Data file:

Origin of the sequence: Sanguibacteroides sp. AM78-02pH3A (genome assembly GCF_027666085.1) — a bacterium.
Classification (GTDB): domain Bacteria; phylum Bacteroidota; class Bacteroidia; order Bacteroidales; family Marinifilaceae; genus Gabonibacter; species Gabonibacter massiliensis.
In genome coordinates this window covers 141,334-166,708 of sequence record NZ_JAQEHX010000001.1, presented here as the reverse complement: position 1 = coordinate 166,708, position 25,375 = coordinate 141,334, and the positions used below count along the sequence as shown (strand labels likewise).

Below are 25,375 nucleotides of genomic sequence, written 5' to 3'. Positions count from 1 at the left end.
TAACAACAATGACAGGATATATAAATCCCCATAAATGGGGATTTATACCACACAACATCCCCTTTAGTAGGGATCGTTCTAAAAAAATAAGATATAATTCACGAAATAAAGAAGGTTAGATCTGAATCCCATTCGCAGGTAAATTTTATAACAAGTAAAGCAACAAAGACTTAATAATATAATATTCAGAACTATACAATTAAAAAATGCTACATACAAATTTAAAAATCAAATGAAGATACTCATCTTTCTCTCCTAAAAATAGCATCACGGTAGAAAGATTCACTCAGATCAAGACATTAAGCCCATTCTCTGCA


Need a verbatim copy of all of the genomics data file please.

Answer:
Origin of the sequence: Sanguibacteroides sp. AM78-02pH3A (genome assembly GCF_027666085.1) — a bacterium.
Classification (GTDB): domain Bacteria; phylum Bacteroidota; class Bacteroidia; order Bacteroidales; family Marinifilaceae; genus Gabonibacter; species Gabonibacter massiliensis.
In genome coordinates this window covers 141,334-166,708 of sequence record NZ_JAQEHX010000001.1, presented here as the reverse complement: position 1 = coordinate 166,708, position 25,375 = coordinate 141,334, and the positions used below count along the sequence as shown (strand labels likewise).

Below are 25,375 nucleotides of genomic sequence, written 5' to 3'. Positions count from 1 at the left end.
TAACAACAATGACAGGATATATAAATCCCCATAAATGGGGATTTATACCACACAACATCCCCTTTAGTAGGGATCGTTCTAAAAAAATAAGATATAATTCACGAAATAAAGAAGGTTAGATCTGAATCCCATTCGCAGGTAAATTTTATAACAAGTAAAGCAACAAAGACTTAATAATATAATATTCAGAACTATACAATTAAAAAATGCTACATACAAATTTAAAAATCAAATGAAGATACTCATCTTTCTCTCCTAAAAATAGCATCACGGTAGAAAGATTCACTCAGATCAAGACATTAAGCCCATTCTCTGCA